Access to online services increases, but not enough

UnknownDoctors’ offices are clearly enhancing patients’ opportunities to interact with the offices online. Since 2012, the number of patients who say their doctor offers a particular online communication service has increased across the board. Most notably, [inlinetweet prefix=”” tweeter=”” suffix=”null”]one quarter (25%, up from 17% in 2012) of patients now indicate they have online access to their medical record,[/inlinetweet] including doctor visits, prescriptions, test results and history. Email access to doctors has grown as well, from just 12% of patients indicating they had access in 2012 to one in five (19%) today.

But while access is moving in the right direction, there are still far more patients awaiting these enhancements. Six in ten patients (59%) say they don’t have online access to their medical records but rate it important, and roughly half say the same about being able to reach their doctor via email.6a010535fa02f4970b0133f35d59a1970b-800wiThis holds true for other tested services as well, including:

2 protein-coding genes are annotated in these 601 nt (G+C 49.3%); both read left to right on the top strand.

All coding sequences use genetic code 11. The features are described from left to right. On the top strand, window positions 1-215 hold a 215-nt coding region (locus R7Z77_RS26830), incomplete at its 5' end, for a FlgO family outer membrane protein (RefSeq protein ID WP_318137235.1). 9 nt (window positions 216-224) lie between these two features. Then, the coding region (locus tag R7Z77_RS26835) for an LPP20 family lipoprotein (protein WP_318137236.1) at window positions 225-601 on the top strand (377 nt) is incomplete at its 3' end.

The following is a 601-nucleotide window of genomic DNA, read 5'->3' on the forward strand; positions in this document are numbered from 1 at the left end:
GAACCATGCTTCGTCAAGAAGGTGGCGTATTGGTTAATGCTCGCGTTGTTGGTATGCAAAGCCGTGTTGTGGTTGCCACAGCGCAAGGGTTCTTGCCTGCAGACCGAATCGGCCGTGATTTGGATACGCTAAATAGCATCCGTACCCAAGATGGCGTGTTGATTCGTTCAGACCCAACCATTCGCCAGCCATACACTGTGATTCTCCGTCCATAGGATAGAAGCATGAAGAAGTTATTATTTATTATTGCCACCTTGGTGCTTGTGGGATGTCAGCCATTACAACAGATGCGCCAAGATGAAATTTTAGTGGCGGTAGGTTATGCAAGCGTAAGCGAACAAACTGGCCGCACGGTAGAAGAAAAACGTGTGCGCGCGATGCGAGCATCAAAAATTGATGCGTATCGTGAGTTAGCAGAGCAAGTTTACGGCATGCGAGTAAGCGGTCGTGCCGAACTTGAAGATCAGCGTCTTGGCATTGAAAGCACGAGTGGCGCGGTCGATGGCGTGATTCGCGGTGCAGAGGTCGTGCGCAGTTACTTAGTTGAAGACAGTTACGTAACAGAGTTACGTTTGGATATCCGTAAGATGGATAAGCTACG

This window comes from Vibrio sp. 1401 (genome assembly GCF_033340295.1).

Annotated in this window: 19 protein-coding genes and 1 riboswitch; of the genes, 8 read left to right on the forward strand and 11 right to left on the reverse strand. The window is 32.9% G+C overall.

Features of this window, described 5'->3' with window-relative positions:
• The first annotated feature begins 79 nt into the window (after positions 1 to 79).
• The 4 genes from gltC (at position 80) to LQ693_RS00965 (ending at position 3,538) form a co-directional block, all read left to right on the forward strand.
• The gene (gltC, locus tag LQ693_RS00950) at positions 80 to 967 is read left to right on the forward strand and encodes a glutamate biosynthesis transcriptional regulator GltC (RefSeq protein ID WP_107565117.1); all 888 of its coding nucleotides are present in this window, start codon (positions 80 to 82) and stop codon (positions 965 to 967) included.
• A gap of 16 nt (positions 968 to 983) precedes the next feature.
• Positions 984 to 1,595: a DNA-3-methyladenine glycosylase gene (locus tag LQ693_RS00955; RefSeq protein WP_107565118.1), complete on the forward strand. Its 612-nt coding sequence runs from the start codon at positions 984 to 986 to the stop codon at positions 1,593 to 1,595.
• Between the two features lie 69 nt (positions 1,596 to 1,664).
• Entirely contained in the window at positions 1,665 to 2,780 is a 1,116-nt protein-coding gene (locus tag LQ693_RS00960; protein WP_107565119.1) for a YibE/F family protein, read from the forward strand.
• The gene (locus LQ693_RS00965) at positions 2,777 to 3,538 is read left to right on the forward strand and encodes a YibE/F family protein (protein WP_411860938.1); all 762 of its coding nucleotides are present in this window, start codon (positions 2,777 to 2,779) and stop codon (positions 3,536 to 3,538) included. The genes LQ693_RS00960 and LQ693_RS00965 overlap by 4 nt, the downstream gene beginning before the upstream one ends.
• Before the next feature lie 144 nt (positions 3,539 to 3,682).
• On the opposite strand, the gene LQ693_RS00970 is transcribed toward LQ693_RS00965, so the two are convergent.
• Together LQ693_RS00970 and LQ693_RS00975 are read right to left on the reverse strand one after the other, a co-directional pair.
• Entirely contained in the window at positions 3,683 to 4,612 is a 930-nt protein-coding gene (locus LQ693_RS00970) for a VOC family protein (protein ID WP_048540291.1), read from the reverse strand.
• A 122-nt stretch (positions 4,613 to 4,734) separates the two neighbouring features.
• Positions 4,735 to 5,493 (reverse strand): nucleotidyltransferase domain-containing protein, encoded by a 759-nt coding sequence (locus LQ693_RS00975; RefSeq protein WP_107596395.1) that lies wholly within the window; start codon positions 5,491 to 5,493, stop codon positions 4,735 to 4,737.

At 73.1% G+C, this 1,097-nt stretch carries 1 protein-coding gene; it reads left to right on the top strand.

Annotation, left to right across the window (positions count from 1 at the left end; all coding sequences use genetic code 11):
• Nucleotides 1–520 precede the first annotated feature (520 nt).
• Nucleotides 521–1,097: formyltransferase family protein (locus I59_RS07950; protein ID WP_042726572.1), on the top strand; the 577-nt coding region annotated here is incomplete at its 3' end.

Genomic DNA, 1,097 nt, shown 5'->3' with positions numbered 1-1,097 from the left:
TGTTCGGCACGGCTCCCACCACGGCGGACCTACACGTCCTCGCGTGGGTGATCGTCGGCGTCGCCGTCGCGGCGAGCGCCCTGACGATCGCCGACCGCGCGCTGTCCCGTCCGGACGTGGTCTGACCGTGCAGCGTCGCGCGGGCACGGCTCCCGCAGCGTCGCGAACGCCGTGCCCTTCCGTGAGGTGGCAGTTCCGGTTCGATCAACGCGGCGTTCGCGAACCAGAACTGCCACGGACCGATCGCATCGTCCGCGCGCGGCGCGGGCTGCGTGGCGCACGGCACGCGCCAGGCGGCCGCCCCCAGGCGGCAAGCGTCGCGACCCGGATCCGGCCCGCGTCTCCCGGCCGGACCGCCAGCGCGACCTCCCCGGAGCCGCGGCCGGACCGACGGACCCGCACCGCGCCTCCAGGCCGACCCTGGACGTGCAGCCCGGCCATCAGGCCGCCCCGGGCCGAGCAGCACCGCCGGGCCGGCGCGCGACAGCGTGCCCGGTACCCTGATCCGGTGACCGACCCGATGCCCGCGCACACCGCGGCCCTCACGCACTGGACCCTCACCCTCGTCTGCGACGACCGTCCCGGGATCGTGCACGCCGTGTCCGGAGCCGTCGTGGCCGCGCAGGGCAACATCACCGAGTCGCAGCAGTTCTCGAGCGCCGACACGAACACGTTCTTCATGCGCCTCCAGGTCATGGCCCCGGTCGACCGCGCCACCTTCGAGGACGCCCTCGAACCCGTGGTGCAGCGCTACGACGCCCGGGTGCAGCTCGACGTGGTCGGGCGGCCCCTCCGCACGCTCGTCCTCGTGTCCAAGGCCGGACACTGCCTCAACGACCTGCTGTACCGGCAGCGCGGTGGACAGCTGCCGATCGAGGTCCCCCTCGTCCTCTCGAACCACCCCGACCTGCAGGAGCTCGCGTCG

• Proactive communications from doctors to schedule preventative care appointments via email or text (16% have the service; 59% believe it’s important to have)
  • Online appointment setting (17% have; 52% important), and
  • Online billing and payments (15% have; 50% important).
  • The largest gap between access and perceived importance is for an online cost estimator that provides average costs for specific services, which is available to less than one in ten (7%) patients but important to over six in ten (62%).

These are some of the results of The Harris Poll® of 2,368 general population U.S. adults, along with representative oversamples of 511 Hispanic Americans (interviewed in English and Spanish) and 179 Asian Americans (interviewed in English), surveyed online between September 9 and 17, 2015.